• Despite East Pakistan accounting for a clear majority of the total population, its representation in the National Assembly was set at half the total membership, fuelling discord between citizens of East and West.
  • Concerns over power imbalances would ultimately doom the 1956 Constitution and facilitate the formation of Bangladesh.
Indian President VV Giri receiving Sheikh Mujibur Rahman, Prime Minister of Bangladesh at Rashtrapati Bhavan on May 14, 1974 (Express archive photo)

 

A Turbulent Constitutional History:

  • Pakistan’s national identity was a subject of much focus from the beginning.
  • In 1948, Jinnah expressed his desire for the Constitution to “be of a democratic type, embodying the essential principles of Islam.”
  • However, Jinnah represented the moderate faction of Pakistani lawmakers and his death greatly complicated issues.
  • The Objectives Resolution, passed by the Constituent Assembly, reflected a “compromise between traditionalists and modernists” in defining the basic directives of the state.
  • The first Constitution of Pakistan was enacted in 1956 amidst much opposition by Hindu majority parties and the largest Muslim political party in East Pakistan, the Awami League, who rejected it.
  • Their biggest concern was the distribution of power, with both arguing that the document favored West Pakistan, and particularly the state of Punjab.
  • The One Unit Scheme of 1955, which amalgamated all the states of West Pakistan into one unified territory, was viewed as a counterbalance against the political and population dominance of the ethnic Bengali population of East Pakistan.
  • Despite East Pakistan accounting for a clear majority of the total population, its representation in the National Assembly was set at half the total membership, fuelling discord between citizens of East and West.
  • The 1958 military coup by Ayub Khan, which altered the Constitution and changed Pakistan from a parliamentary to a presidential system, further isolated the political participation of East Pakistanis.
  • Sheikh Mujibur Rahman, or Mujib, announced his six-point plan for East Pakistan provincial autonomy in 1966, opposing the leadership of Khan and championing for the rights of East Pakistanis.
  • The making of Pakistan’s Constitution was a complicated process that was plagued by questions surrounding the Islamic character of the state and the issue of federalism, compounded by the geographic divisions between West and East Pakistan.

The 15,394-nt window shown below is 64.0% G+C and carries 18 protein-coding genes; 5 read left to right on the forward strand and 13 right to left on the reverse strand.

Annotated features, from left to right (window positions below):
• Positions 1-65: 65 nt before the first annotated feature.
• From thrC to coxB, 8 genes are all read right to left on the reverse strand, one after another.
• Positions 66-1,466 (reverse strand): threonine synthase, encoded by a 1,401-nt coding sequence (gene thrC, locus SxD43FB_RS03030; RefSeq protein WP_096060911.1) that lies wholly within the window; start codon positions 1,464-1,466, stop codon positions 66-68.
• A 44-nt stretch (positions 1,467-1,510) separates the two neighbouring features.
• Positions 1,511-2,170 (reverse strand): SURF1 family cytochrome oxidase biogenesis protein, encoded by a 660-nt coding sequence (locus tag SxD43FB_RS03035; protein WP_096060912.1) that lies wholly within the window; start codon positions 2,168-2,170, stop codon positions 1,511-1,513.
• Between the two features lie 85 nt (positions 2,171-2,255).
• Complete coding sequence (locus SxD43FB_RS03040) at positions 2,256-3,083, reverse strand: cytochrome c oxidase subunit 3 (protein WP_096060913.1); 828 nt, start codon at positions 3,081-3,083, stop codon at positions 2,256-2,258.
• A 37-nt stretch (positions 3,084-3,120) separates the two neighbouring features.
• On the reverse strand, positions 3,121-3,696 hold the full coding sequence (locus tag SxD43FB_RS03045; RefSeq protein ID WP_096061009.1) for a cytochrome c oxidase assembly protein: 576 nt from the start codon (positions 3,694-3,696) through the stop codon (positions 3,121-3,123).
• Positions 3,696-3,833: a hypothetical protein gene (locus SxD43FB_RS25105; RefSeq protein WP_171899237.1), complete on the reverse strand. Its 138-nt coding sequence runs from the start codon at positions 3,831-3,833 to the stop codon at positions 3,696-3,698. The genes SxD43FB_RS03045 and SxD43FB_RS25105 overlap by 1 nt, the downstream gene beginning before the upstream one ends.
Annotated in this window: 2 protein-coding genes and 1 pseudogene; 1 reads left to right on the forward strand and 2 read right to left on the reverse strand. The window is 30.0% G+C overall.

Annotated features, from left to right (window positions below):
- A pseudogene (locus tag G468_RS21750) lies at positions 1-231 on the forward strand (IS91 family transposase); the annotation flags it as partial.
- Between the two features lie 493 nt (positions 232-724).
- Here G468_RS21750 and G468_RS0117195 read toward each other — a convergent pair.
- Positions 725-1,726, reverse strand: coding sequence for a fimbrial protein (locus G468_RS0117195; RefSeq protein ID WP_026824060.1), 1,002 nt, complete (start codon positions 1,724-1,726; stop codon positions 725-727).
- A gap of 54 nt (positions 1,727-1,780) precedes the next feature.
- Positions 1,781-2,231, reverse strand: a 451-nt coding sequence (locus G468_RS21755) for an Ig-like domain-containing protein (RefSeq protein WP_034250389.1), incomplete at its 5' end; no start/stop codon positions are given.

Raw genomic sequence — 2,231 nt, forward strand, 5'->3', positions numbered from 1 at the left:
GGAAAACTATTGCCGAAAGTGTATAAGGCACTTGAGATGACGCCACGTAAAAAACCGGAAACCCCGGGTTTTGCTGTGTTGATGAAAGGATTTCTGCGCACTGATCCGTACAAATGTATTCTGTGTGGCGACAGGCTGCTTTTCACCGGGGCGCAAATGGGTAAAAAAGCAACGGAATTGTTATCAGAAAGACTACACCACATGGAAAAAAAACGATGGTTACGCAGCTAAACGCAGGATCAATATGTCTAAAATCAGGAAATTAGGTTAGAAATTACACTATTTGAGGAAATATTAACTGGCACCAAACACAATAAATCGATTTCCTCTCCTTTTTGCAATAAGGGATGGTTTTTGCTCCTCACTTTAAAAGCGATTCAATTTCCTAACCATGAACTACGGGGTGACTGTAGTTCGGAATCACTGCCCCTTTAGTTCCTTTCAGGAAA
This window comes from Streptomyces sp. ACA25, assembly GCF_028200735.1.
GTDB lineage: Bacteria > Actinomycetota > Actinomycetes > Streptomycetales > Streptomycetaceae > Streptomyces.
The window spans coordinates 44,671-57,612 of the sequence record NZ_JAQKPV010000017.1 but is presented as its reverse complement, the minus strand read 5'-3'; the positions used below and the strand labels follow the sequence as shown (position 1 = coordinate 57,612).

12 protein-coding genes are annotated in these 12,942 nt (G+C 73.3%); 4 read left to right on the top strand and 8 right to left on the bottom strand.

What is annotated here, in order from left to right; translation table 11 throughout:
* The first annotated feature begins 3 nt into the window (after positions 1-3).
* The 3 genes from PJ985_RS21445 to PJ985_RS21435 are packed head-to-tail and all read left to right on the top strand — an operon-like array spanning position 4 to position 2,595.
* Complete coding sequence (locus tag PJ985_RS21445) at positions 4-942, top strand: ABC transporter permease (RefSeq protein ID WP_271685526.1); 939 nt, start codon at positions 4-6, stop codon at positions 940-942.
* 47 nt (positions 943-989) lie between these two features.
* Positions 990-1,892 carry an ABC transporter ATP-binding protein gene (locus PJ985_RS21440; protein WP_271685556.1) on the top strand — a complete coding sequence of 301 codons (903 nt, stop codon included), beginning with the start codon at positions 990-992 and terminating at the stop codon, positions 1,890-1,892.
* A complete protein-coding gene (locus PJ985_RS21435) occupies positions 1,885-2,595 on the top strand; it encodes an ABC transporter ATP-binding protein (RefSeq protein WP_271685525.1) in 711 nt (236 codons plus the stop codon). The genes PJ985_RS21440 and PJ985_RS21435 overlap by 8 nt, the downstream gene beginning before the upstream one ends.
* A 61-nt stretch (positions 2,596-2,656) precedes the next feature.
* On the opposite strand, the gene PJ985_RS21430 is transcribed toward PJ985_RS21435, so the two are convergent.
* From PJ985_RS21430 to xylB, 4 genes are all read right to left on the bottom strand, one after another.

• From the beginning, Pakistan’s national identity was the subject of much focus and the Objectives Resolution was passed to define the basic directives of the state.
  • The first Constitution of Pakistan was enacted in 1956 but was met with much opposition by Hindu majority parties and the largest Muslim political party in East Pakistan — Awami League.
  • The One Unit Scheme of 1955, which amalgamated all the states of West Pakistan into one unified territory, was seen as a counterbalance against the political and population dominance of the ethnic Bengali population of East Pakistan.
  • This led to power imbalances between East and West Pakistan and ultimately contributed to the formation of Bangladesh.
  • Pakistan suffered its first military coup in 1958 under Ayub Khan and the Constitution was fundamentally altered, changing Pakistan from a parliamentary to a presidential system.
  • This further isolated the political participation of East Pakistanis and led to years of unrest and political protests.
  • In 1970, General Yahya Khan instituted the Legal Framework Order (LFO) in an attempt to secure a future Constitution, but his miscalculations led to the pro-separatist Awami League winning control of the government and the Bangladesh Liberation War of 1971.

Independent Countries

In summary, both Pakistan and Bangladesh have had a tumultuous constitutional history. Pakistan’s first Constitution, passed in 1956, was met with much opposition by the Hindu majority parties and the largest Muslim political party in East Pakistan, the Awami League, due to concerns over power imbalances and the distribution of power favoring West Pakistan.

 

This led to the formation of Bangladesh in 1971. The 1973 Constitution of Pakistan failed to resolve the conflict between the Centre and the states, and it was suspended twice by military coups between 1985 and 2002.

In contrast, Bangladesh’s process of outlining a Constitution was simpler, but the implementation of it was interrupted by a series of military coups between 1975 and 1991. The parliamentary system was finally restored in 1991.

 

Source: Indian Express